Earlier this week, New York Times columnist Farhad Manjoo predicted that Uber's biggest impact on the world would not be in transforming transportation, but in changing the labor market and the way we think about work. Uber's explosion is the envy of employers everywhere. Uber marketed itself as a technological innovation, not a car company, and classified its drivers as independent contractors — selling them on the arrangement by promising flexible work hours and the freedom to be their own boss. Before this labor revolution can take place, Uber will have to prove its world-changing business model isn't screwing over drivers. Two lawsuits filed by a group of drivers, one against Uber and Lyft (a smaller, rival e-hailing company), filed on behalf of drivers are currently winding their way through San Francisco federal court.
The Sundance documentary Kurt Cobain: Montage of Heck is far from a traditional biopic. Directed by Brett Morgen, the filmmaker behind movies like The Kid Stays in the Picture and the Rolling Stones documentary Crossfire Hurricane, it eschews conventional narrative in an attempt to bring audiences inside the mind of Cobain through his paintings, personal recordings, journals, and some disturbing home video footage. I sat down with Morgen during the festival to talk about the origins of the project, the absence of Dave Grohl (he appears only in archival footage), and a striking animated sequence which uses Cobain’s recorded recollection of how he lost his virginity and almost committed suicide during his teenaged years. When did you hear Nirvana for the first time?
You may have seen this earlier today in much blurrier form, but now HBO is giving it a proper release. The first trailer for Season 5 of Game of Thrones has just been put up to stream on the show's Facebook page. You can watch the trailer on YouTube above, or you can check it out in the Facebook embed below for slightly better quality video. The series returns on April 12th.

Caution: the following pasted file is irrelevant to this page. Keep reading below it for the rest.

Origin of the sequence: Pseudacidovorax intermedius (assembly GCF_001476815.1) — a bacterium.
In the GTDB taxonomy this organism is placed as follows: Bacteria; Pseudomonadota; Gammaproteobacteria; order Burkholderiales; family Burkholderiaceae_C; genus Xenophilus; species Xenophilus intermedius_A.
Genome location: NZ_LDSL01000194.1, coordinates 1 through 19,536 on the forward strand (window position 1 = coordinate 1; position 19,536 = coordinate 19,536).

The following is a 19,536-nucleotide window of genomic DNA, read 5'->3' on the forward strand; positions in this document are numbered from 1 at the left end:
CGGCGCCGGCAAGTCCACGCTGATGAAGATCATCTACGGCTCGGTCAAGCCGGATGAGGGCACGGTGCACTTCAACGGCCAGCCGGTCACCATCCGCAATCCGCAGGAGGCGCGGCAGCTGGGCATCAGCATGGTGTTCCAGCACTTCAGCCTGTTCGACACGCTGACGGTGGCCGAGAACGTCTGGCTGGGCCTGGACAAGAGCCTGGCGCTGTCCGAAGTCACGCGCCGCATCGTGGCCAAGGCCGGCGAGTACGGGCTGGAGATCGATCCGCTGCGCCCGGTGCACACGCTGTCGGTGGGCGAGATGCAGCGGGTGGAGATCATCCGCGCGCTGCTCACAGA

Bitcoin is without a doubt the best economic invention of my lifetime. Created six years ago by a person (or persons) identified as Satoshi Nakamoto, Bitcoin is a game changer for two important reasons. The first is its practical use. Using Bitcoin, it is possible to send and receive payments anonymously and instantly without any...
Bridget Carey and Ariel Nunez help Jeff and Iyaz understand the fine print of a Sling TV subscription, why Trivia Crack is worse than hardcore narcotics and figure out what the deal is with that mobile game Kate Upton is all about.>
The new app from Twitter's 6-second looping video service serves up only clips that have been screened for family-friendliness.>
HBO has officially greenlit Lewis and Clark, a six-hour miniseries that will chronicle the pair's exploration of the Louisiana Purchase. Starring Casey Affleck as Meriwether Lewis and Matthias Schoenaerts as William Clark, Lewis and Clark has even bigger names serving as executive producers. Tom Hanks, Brad Pitt, and Edward Norton are among seven people backing the miniseries.
The US government is getting more than $41 billion from an auction of wireless spectrum, highlighting surging demand for new devices that connect to the Internet, officials said Friday. The Federal Communications Commission, which revised down its estimate from $45 billion, said the auction that ended Thursday raised the highest amount ever for this type of sale and would improve wireless access countrywide. The move adds 65 megahertz of spectrum to "improve wireless connectivity across the country and accelerate the mobile revolution that is driving economic growth and improving the lives of the American people," FCC Chairman Tom Wheeler said. In a document listing the winning bidders, the FCC said AT&T won bids totaling $18.2 billion and Verizon $10.4 billion.
With the FCC pretty much laughing off Marriott's request for permission to block guests' access to external Wi-Fi networks, the hotel chain has decided to withdraw its petition in a late attempt to save face. "We thought we were doing the right thing asking the FCC to provide guidance, but the FCC has indicated its opposition," Bruce Hoffmeister, Marriott's chief information officer, says in a statement. Marriott filed its petition with the FCC last year, requesting that it be allowed to "monitor and mitigate threats" to its network, even if that meant interfering with guests' devices. The FCC and many others read this as Marriott wanting to block guests' Wi-Fi hotspots and access to other external networks so that they'd be forced to pay for access to the hotel's wireless service.